Since the actual prohibition act the was enacted in 1937 which contributed to the drug testing policies to track marijuana usage, but also stated that the Act did not itself criminalize the possession or usage of hemp, marijuana, or cannabis however it did include a penalty and enforcement provisions to which marijuana, cannabis, or hemp handlers were subject. A violation of these procedures could result in a fine of up to $2000 and five years’ imprisonment. It would be increases in the amount of those in possession and the younger attraction of smokers that brought forth an enforcement act that would further criminalize all those in possession, cultivators, and dealers alike as threats to society and the greater good.

Vital points when the reformation of individual state policies are considered when reflected against the federal assumption of how marijuana is viewed and classified and a scheduled drug with abusive qualities and damaging characteristics associated with the over-all usage rather medicinal or as a social common. Since the actual criminalization of the drug there has been no valid observation of the drug that would consider that marijuana be deemed a harmful and dangerous substance.

July 6, 2009

Christmas in July

In light of the current legislative actions that have been considered in part towards the understanding of marijuana, nothing seems more improtant than the task of personally presenting your concerns yourself. Contact your Reps. and inquire about current legislative assumptions that the state of Florida has towards marijuana and the personal usage thereof.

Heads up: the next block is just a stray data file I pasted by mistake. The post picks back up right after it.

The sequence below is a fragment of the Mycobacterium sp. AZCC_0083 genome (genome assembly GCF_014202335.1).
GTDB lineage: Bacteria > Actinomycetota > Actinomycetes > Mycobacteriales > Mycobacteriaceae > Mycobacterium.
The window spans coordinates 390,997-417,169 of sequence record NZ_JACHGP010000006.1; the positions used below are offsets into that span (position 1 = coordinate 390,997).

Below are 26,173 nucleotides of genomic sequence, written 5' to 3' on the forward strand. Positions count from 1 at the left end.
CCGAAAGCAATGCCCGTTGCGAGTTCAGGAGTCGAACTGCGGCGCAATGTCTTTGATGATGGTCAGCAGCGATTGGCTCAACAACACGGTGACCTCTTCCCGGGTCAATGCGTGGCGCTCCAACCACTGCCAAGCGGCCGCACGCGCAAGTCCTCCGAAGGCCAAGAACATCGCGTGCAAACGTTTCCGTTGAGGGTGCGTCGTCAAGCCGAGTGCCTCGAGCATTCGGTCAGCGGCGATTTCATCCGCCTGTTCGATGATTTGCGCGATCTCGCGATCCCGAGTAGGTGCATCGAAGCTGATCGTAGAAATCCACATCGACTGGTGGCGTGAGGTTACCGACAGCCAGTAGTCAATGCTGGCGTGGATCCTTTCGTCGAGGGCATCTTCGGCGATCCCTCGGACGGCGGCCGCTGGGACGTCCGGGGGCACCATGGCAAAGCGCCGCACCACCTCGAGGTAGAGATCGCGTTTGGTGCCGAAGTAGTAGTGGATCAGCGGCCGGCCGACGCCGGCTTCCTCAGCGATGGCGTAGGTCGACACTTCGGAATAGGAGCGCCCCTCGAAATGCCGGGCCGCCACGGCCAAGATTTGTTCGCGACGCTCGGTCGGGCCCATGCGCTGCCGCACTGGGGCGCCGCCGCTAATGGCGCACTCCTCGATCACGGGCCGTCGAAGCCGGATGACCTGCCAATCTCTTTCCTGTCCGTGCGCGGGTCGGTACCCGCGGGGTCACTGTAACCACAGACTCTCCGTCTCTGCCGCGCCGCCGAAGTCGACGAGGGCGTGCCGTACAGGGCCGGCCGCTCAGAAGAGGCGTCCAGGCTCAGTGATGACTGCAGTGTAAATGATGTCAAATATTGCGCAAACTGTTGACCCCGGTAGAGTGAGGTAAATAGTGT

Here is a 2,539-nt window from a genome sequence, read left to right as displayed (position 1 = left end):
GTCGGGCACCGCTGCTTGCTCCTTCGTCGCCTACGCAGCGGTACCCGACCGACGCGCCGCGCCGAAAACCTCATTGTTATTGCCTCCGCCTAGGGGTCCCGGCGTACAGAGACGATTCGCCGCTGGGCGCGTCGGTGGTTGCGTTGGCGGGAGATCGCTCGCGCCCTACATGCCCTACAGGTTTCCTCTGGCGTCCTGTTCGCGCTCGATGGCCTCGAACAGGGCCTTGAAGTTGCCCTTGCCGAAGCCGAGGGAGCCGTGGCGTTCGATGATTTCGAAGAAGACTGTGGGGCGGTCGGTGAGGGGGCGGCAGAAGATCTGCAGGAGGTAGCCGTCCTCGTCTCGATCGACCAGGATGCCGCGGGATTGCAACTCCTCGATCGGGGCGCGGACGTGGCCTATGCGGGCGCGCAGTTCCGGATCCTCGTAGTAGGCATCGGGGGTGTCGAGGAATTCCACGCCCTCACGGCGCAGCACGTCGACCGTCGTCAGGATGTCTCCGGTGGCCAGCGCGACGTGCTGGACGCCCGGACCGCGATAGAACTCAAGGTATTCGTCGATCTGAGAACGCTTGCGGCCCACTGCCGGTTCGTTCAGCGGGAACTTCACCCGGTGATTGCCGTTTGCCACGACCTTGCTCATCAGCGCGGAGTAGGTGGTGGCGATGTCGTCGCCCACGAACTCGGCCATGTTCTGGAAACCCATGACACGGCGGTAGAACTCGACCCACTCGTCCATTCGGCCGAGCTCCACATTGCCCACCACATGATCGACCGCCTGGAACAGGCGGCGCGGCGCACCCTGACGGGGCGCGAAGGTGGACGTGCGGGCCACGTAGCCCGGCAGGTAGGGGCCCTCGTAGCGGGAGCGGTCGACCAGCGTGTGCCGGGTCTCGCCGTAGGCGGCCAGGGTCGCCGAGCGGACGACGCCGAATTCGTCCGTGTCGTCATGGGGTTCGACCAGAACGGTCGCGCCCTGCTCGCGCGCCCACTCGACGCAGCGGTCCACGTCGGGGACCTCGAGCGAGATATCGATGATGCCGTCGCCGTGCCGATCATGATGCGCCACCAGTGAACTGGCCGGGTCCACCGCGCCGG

Marijuana policy reform not on the 2009 legislative agenda

Although President Obama and Attorney General Eric Holder have both stated that the federal government will no longer expend resources interfering with state medical marijuana laws, Florida legislators have yet to catch on to what modern scientific research, the public, and at least 13 other states already know — sick and dying patients do not belong behind bars for using medicine that has been recommended by a doctor. Please contact your legislators today and ask them to introduce medical marijuana legislation next session. (MPP posting, July 1, 2009, {Another legislative session ends without a medical marijuana bill being introduced; local group decides to put the issue to voters})

People United for Medical Marijuana

Personal Use of Marijuana By Responsible Adults Act of 2009
(H.R. 2943)